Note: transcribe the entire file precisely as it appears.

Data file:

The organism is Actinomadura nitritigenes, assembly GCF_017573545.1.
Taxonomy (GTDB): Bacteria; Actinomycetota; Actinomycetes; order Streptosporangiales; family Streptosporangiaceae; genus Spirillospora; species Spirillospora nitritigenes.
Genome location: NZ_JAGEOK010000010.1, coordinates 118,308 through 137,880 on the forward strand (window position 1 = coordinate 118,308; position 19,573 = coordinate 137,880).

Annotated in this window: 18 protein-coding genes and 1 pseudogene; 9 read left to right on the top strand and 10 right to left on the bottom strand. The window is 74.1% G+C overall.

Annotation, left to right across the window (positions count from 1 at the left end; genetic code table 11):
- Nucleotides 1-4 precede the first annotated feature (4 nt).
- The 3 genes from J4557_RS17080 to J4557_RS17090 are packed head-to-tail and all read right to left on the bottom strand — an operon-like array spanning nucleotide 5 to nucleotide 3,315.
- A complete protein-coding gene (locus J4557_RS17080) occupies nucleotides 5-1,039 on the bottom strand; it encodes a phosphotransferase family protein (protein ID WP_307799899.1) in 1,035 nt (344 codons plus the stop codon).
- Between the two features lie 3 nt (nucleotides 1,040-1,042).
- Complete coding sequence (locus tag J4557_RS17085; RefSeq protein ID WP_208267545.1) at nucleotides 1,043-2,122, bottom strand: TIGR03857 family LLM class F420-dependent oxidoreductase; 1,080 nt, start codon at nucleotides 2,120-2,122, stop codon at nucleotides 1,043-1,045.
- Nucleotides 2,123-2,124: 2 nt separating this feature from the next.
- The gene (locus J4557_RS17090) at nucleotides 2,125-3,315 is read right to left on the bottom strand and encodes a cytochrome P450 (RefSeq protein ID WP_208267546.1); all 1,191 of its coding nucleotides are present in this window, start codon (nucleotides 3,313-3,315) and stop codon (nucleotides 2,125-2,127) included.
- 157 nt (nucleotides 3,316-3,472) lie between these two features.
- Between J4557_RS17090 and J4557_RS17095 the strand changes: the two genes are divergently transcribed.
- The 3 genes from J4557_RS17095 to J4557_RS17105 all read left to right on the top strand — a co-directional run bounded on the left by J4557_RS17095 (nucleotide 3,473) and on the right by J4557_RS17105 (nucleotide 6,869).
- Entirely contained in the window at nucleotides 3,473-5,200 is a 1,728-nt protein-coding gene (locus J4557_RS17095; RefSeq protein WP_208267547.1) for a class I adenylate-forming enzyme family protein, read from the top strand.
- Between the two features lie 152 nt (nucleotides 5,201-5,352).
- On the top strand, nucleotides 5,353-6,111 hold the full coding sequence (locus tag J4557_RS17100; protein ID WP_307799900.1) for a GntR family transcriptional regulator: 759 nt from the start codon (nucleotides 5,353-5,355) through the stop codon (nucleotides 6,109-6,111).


The organism is Actinomadura nitritigenes, assembly GCF_017573545.1.
Taxonomy (GTDB): Bacteria; Actinomycetota; Actinomycetes; order Streptosporangiales; family Streptosporangiaceae; genus Spirillospora; species Spirillospora nitritigenes.
Genome location: NZ_JAGEOK010000010.1, coordinates 118,308 through 137,880 on the forward strand (window position 1 = coordinate 118,308; position 19,573 = coordinate 137,880).

Annotated in this window: 18 protein-coding genes and 1 pseudogene; 9 read left to right on the top strand and 10 right to left on the bottom strand. The window is 74.1% G+C overall.

Annotation, left to right across the window (positions count from 1 at the left end; genetic code table 11):
- Nucleotides 1-4 precede the first annotated feature (4 nt).
- The 3 genes from J4557_RS17080 to J4557_RS17090 are packed head-to-tail and all read right to left on the bottom strand — an operon-like array spanning nucleotide 5 to nucleotide 3,315.
- A complete protein-coding gene (locus J4557_RS17080) occupies nucleotides 5-1,039 on the bottom strand; it encodes a phosphotransferase family protein (protein ID WP_307799899.1) in 1,035 nt (344 codons plus the stop codon).
- Between the two features lie 3 nt (nucleotides 1,040-1,042).
- Complete coding sequence (locus tag J4557_RS17085; RefSeq protein ID WP_208267545.1) at nucleotides 1,043-2,122, bottom strand: TIGR03857 family LLM class F420-dependent oxidoreductase; 1,080 nt, start codon at nucleotides 2,120-2,122, stop codon at nucleotides 1,043-1,045.
- Nucleotides 2,123-2,124: 2 nt separating this feature from the next.
- The gene (locus J4557_RS17090) at nucleotides 2,125-3,315 is read right to left on the bottom strand and encodes a cytochrome P450 (RefSeq protein ID WP_208267546.1); all 1,191 of its coding nucleotides are present in this window, start codon (nucleotides 3,313-3,315) and stop codon (nucleotides 2,125-2,127) included.
- 157 nt (nucleotides 3,316-3,472) lie between these two features.
- Between J4557_RS17090 and J4557_RS17095 the strand changes: the two genes are divergently transcribed.
- The 3 genes from J4557_RS17095 to J4557_RS17105 all read left to right on the top strand — a co-directional run bounded on the left by J4557_RS17095 (nucleotide 3,473) and on the right by J4557_RS17105 (nucleotide 6,869).
- Entirely contained in the window at nucleotides 3,473-5,200 is a 1,728-nt protein-coding gene (locus J4557_RS17095; RefSeq protein WP_208267547.1) for a class I adenylate-forming enzyme family protein, read from the top strand.
- Between the two features lie 152 nt (nucleotides 5,201-5,352).
- On the top strand, nucleotides 5,353-6,111 hold the full coding sequence (locus tag J4557_RS17100; protein ID WP_307799900.1) for a GntR family transcriptional regulator: 759 nt from the start codon (nucleotides 5,353-5,355) through the stop codon (nucleotides 6,109-6,111).